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Open-source companies log impressive growth

A few first-quarter data points, from organizations and products ranging from Funambol to Sourcefire to Firefox, suggest that open source is shining even amid a cloudy economy.

Even as the global economy tanks, open-source companies continue to soar. A range of open-source companies reported sales and community growth this past week, including:

  • Funambol: As announced on its Web site, Funambol's mobile open-source community has grown 2,000 percent, downloads are up 34 percent, and the number of active Funambol servers is up 42 percent in the past three months alone.
  • Actuate: While business intelligence vendor Actuate's overall license revenues grew 15 percent last quarter, its BIRT (i.e., open source) revenue grew 32 percent.
  • Linux Desktop: While there's no one company behind Linux for personal computers, it's significant that Linux just broke through to 1.02 percent market share for personal computers, the first time it has ever risen that high, according to data compiled by Net Applications. (Meanwhile, even in beta, Windows 7 continues its march, now hitting .25 percent market share.)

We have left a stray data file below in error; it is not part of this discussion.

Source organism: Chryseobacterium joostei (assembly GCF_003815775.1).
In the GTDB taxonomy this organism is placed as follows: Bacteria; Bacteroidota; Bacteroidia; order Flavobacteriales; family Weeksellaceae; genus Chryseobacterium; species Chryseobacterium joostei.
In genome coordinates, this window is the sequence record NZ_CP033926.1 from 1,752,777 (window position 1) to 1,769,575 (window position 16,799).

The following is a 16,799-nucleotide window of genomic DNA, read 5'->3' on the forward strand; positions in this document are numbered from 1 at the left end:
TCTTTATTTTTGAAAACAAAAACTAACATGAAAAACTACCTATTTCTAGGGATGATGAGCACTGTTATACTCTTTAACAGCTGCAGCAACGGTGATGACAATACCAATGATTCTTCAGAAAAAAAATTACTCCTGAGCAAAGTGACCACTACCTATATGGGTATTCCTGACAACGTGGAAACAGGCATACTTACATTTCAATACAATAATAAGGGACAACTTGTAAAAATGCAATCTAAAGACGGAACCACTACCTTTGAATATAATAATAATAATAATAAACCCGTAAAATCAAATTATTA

• Red Hat: Despite a bruising economy, Red Hat has been on a hiring binge, adding 600 employees to its now 2,800-strong workforce. The company isn't stopping there, noting in SEC filings that it plans to continue to add to its headcount in 2009.
  • Sourcefire: Albeit quiet for the past year, Sourcefire has been keeping busy, increasing year-over-year first-quarter revenues to $18.6 million, a 36 percent gain.
  • Firefox: According to Net Applications data, Firefox continues to gain market share at the expense of Microsoft's Internet Explorer, rising to 22.48 percent market share in April. Google's open-source Chrome browser also grew to 1.42 percent, while IE tumbled to 66.10 percent, a drop of more than 1.5 percent in the first quarter of 2009.

In other words, it's a great time to be in the open-source market. I advise more than 10 open-source companies, and I'm not aware of a single one that is seeing anything other than growth through the downturn.

This is the right time for open source: a time when enterprises care more about the right functionality at a compelling price than clinging to 20th-century brand names whose idea of CIO value seems to be the software audit.

Follow me on Twitter @mjasay.